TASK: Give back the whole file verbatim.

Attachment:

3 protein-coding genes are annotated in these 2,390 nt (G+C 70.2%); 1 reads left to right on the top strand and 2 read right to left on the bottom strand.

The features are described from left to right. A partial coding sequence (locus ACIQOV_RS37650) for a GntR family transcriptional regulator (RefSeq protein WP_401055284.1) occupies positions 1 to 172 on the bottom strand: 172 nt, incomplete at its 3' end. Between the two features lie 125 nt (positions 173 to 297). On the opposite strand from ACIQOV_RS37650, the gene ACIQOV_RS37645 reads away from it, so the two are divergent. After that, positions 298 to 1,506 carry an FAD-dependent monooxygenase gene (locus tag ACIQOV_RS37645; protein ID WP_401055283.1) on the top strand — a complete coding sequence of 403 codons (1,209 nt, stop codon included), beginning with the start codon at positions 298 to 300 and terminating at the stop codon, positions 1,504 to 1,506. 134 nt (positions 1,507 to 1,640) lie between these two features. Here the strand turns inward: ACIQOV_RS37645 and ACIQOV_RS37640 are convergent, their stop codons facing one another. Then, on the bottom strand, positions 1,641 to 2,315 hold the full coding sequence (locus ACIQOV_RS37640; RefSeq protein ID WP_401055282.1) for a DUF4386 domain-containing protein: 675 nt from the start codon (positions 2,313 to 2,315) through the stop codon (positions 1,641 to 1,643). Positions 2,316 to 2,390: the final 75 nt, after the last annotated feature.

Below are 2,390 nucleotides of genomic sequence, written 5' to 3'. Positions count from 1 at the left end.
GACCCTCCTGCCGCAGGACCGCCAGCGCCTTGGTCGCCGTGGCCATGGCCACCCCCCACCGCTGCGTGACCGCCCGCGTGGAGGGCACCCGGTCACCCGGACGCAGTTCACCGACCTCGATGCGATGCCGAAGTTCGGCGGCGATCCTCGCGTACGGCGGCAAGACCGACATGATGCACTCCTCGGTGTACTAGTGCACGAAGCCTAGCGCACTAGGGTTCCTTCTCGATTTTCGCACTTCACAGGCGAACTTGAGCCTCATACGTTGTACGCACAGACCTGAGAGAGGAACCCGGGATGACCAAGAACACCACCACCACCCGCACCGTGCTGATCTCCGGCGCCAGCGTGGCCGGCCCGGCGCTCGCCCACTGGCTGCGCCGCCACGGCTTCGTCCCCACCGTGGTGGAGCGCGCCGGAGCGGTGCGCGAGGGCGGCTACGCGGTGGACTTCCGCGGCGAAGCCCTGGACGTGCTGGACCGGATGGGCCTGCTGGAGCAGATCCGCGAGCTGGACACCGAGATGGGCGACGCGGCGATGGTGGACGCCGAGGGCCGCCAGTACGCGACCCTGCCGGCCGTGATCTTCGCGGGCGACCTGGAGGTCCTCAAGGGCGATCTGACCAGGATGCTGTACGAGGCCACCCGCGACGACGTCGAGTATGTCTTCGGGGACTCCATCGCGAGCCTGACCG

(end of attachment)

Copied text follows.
3 protein-coding genes are annotated in these 2,390 nt (G+C 70.2%); 1 reads left to right on the top strand and 2 read right to left on the bottom strand.

The features are described from left to right. A partial coding sequence (locus ACIQOV_RS37650) for a GntR family transcriptional regulator (RefSeq protein WP_401055284.1) occupies positions 1 to 172 on the bottom strand: 172 nt, incomplete at its 3' end. Between the two features lie 125 nt (positions 173 to 297). On the opposite strand from ACIQOV_RS37650, the gene ACIQOV_RS37645 reads away from it, so the two are divergent. After that, positions 298 to 1,506 carry an FAD-dependent monooxygenase gene (locus tag ACIQOV_RS37645; protein ID WP_401055283.1) on the top strand — a complete coding sequence of 403 codons (1,209 nt, stop codon included), beginning with the start codon at positions 298 to 300 and terminating at the stop codon, positions 1,504 to 1,506. 134 nt (positions 1,507 to 1,640) lie between these two features. Here the strand turns inward: ACIQOV_RS37645 and ACIQOV_RS37640 are convergent, their stop codons facing one another. Then, on the bottom strand, positions 1,641 to 2,315 hold the full coding sequence (locus ACIQOV_RS37640; RefSeq protein ID WP_401055282.1) for a DUF4386 domain-containing protein: 675 nt from the start codon (positions 2,313 to 2,315) through the stop codon (positions 1,641 to 1,643). Positions 2,316 to 2,390: the final 75 nt, after the last annotated feature.

Below are 2,390 nucleotides of genomic sequence, written 5' to 3'. Positions count from 1 at the left end.
GACCCTCCTGCCGCAGGACCGCCAGCGCCTTGGTCGCCGTGGCCATGGCCACCCCCCACCGCTGCGTGACCGCCCGCGTGGAGGGCACCCGGTCACCCGGACGCAGTTCACCGACCTCGATGCGATGCCGAAGTTCGGCGGCGATCCTCGCGTACGGCGGCAAGACCGACATGATGCACTCCTCGGTGTACTAGTGCACGAAGCCTAGCGCACTAGGGTTCCTTCTCGATTTTCGCACTTCACAGGCGAACTTGAGCCTCATACGTTGTACGCACAGACCTGAGAGAGGAACCCGGGATGACCAAGAACACCACCACCACCCGCACCGTGCTGATCTCCGGCGCCAGCGTGGCCGGCCCGGCGCTCGCCCACTGGCTGCGCCGCCACGGCTTCGTCCCCACCGTGGTGGAGCGCGCCGGAGCGGTGCGCGAGGGCGGCTACGCGGTGGACTTCCGCGGCGAAGCCCTGGACGTGCTGGACCGGATGGGCCTGCTGGAGCAGATCCGCGAGCTGGACACCGAGATGGGCGACGCGGCGATGGTGGACGCCGAGGGCCGCCAGTACGCGACCCTGCCGGCCGTGATCTTCGCGGGCGACCTGGAGGTCCTCAAGGGCGATCTGACCAGGATGCTGTACGAGGCCACCCGCGACGACGTCGAGTATGTCTTCGGGGACTCCATCGCGAGCCTGACCG